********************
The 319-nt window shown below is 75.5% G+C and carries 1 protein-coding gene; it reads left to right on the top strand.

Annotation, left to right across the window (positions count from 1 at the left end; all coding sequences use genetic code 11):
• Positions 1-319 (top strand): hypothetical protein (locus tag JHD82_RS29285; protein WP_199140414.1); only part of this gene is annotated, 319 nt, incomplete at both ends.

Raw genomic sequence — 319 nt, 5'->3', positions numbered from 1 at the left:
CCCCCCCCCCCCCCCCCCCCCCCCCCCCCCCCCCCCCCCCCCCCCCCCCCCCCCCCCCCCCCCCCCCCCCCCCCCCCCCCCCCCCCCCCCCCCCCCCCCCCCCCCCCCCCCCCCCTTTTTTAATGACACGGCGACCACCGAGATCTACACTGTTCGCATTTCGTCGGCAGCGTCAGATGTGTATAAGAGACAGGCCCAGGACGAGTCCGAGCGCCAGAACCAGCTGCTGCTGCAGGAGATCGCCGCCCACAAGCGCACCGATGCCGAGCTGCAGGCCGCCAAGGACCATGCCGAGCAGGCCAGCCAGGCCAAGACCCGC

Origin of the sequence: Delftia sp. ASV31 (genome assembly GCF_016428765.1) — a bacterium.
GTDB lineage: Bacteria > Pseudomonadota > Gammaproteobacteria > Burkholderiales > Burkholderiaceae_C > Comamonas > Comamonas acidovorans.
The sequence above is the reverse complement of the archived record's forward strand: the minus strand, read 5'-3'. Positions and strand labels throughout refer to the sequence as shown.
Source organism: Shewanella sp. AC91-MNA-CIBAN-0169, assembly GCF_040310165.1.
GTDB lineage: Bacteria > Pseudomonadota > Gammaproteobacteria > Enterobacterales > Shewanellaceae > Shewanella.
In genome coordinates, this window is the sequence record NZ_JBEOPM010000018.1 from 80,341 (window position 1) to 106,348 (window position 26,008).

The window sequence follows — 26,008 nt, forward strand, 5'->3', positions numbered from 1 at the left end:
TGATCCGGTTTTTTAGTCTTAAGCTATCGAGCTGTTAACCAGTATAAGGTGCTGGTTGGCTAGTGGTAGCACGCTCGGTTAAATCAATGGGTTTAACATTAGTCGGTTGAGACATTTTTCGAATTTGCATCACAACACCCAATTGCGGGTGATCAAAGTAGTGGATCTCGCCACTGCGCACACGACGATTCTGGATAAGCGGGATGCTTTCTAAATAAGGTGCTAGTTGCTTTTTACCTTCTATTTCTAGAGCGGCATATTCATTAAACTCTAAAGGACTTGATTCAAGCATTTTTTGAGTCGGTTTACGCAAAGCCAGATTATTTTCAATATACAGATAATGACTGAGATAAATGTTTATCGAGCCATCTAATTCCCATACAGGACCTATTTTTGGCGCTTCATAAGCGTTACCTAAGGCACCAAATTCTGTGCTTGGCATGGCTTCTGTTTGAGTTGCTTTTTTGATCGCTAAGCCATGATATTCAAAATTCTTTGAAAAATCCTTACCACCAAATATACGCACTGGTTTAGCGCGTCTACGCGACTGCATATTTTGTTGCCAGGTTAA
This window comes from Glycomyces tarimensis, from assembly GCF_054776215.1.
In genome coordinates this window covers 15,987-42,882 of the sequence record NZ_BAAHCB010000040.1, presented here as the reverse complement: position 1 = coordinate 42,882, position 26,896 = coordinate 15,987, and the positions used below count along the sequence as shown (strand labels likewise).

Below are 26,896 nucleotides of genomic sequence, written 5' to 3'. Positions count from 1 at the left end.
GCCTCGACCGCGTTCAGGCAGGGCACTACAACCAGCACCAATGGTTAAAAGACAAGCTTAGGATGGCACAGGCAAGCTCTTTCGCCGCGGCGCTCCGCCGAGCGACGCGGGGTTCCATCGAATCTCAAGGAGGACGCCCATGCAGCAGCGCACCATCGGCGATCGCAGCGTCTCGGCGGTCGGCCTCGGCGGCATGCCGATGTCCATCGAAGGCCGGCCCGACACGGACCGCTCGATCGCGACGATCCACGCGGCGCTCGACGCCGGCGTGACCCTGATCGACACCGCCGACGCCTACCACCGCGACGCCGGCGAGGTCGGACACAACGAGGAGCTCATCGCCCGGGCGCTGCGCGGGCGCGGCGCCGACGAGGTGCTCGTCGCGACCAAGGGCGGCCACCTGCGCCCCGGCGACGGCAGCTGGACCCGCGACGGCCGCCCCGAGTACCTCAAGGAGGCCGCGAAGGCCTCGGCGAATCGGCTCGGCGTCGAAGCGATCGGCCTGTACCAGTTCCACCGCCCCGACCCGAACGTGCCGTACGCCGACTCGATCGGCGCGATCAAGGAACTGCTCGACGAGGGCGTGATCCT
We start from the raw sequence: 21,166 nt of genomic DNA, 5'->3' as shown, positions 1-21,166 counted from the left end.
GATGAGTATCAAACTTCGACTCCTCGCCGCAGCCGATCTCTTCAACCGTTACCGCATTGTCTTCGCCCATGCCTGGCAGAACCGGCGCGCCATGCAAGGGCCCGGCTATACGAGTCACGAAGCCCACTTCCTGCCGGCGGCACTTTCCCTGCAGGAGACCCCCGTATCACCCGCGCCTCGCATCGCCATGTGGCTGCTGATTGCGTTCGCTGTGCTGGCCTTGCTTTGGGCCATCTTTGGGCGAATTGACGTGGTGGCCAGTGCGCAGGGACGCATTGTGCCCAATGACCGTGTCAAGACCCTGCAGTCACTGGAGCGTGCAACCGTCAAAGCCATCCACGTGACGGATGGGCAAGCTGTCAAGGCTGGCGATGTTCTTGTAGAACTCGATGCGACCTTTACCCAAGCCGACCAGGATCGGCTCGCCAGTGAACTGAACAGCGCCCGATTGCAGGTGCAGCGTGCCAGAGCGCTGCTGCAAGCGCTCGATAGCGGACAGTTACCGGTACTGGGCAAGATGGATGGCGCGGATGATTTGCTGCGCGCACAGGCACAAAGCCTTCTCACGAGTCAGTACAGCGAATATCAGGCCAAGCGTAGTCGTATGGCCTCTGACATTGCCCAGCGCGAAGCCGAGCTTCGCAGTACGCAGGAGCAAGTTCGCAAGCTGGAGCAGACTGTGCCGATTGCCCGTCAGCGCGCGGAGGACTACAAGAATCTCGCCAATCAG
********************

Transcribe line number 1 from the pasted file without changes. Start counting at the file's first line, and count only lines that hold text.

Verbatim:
The 319-nt window shown below is 75.5% G+C and carries 1 protein-coding gene; it reads left to right on the top strand.